Benefits of Pasture
It is our responsibility as farmers to ensure the health and wellbeing of the animals in our care. We owe them our livelihood. By having continual access to pasture, our cows are free to express the grazing behaviors that come naturally to them. Cows with pasture access are also healthier, living longer lives and having lower incidence of mastitis, an infection of the udder (Washburn et al. 2002). On the few days of the year when the weather is too harsh to be outside, our cows lounge indoors in open stalls with beds made from recycled tires.
Improved Milk Nutrition
The fatty acid profile of milk is determined primarily by a cow's diet (Khanal and Olson 2004; Kelsey et al. 2003). Some fatty acids that are beneficial to human health are the omega-3 fatty acids and conjugated linoleic acid (CLA) (Butler et al. 2008). These fatty acids counteract the negative effects of saturated fatty acids in the diet and CLA specifically has been linked to anticancer activity, reduced risk of type 2 diabetes and cardiovascular disease, and improved immune function (Butler et al. 2008). The richest source of CLA is from the milk and meat of ruminant animals, such as cows, and is naturally occurring when the animals feed on pasture (Khanal and Olson 2004). The milk from our cows at Wetherell Ranch, which have continual access to pasture, has about twice as much CLA and a very similar amount of omega-3 fatty acids as commercially-available organic milk, which is greater still than conventional milk (Benbrook et al. 2013). Antioxidants such as carotenoids, including lutein and lycopene, and vitamin E are present at higher concentrations in milk from pasture-fed cows than those without access to pasture (Butler et al. 2008). Additionally, the form of vitamin E found in the milk of pasture-fed cows has more antioxidant activity than that in the milk of cows supplemented with synthetic vitamin E in their diet (Schneider 2005).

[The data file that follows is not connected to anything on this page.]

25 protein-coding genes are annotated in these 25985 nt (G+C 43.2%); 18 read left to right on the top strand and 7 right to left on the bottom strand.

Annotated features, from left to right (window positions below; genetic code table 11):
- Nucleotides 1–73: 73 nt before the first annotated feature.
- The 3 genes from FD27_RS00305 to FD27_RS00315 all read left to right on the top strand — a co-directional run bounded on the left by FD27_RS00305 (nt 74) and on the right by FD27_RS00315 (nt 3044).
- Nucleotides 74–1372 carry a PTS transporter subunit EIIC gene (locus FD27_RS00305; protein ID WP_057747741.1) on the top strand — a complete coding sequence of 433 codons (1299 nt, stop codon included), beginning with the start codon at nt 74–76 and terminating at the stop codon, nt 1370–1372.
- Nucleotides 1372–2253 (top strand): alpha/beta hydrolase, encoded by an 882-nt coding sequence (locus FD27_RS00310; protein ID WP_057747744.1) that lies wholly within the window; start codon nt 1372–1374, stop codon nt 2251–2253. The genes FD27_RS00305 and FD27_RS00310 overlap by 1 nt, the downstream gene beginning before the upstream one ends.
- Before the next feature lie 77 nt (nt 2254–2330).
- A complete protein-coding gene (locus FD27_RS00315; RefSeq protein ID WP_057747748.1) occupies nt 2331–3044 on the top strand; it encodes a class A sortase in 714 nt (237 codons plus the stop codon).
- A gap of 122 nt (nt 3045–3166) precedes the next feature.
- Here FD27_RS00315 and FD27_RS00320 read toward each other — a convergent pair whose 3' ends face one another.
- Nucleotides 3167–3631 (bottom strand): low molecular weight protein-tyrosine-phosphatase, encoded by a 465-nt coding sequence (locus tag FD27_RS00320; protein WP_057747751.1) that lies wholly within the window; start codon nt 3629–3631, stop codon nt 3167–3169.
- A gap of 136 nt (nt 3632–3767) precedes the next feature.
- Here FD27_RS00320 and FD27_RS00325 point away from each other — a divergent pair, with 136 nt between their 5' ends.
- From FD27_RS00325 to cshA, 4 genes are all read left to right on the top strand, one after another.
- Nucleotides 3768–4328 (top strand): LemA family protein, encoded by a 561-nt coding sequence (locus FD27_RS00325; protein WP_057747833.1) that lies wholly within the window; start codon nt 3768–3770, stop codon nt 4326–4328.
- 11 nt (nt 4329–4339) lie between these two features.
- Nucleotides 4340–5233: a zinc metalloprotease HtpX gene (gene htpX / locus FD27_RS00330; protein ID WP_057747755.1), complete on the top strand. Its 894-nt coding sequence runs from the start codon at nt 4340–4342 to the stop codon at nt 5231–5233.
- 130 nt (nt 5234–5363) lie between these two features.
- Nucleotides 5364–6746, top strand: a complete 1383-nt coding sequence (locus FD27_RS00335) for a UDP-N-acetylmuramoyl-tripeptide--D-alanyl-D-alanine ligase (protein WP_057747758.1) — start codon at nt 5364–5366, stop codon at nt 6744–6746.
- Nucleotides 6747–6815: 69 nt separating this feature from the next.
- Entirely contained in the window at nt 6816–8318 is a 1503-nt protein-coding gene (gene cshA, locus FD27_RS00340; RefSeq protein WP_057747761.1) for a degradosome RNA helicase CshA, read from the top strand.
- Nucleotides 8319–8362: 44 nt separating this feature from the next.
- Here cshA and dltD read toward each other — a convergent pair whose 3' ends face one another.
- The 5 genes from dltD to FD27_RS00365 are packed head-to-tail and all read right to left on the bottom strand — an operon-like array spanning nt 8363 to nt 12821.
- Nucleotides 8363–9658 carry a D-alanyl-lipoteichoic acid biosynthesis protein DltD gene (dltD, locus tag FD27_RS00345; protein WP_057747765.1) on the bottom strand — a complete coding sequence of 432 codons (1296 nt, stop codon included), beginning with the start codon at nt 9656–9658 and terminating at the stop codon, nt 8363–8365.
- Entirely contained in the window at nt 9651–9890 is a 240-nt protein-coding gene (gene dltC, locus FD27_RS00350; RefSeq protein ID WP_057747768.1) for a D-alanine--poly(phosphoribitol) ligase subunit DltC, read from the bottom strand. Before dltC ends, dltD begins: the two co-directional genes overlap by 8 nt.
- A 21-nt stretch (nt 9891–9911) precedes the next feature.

- Benbrook CM, Butler G, Latif MA, Leifert C, Davis DR. 2013. Organic production enhances milk nutritional quality by shifting fatty acid composition: a United States-wide, 18 month study. PLoS ONE. 8(12):e82429.
- Butler G, Nielsen JH, Slots T, Seal C, Eyre MD, Sanderson R, Leifert C. 2008. Fatty acid and fat-soluble antioxidant concentrations in milk from high- and low-input conventional and organic systems: seasonal variation. J Sci Food Agric. 88: 1431-1441.
- Khanal RC, Olson KC. 2004. Factors affecting conjugated linoleic acid (CLA) content in milk, meat, and egg: a review. Pak J Nutr. 3(2): 82-98.
- Kelsey JA, Corl BA, Collier RJ, Bauman DE. 2003. The effect of breed, parity, and stage of lactation on conjugated linoleic acid (CLA) in milk fat from dairy cows. J Dairy Sci. 86 (8):2588-2597.
- Schneider C. 2005. Review: chemistry and biology of vitamin E. Mol Nutr Food Res. 49 (7): 7-30.
- Washburn SP, White SL, Green JT, Benson GA. 2002. Reproduction, mastitis, and body condition of seasonally calved Holstein and Jersey cows in confinement or pasture systems. J Dairy Sci. 85 (1): 105-111.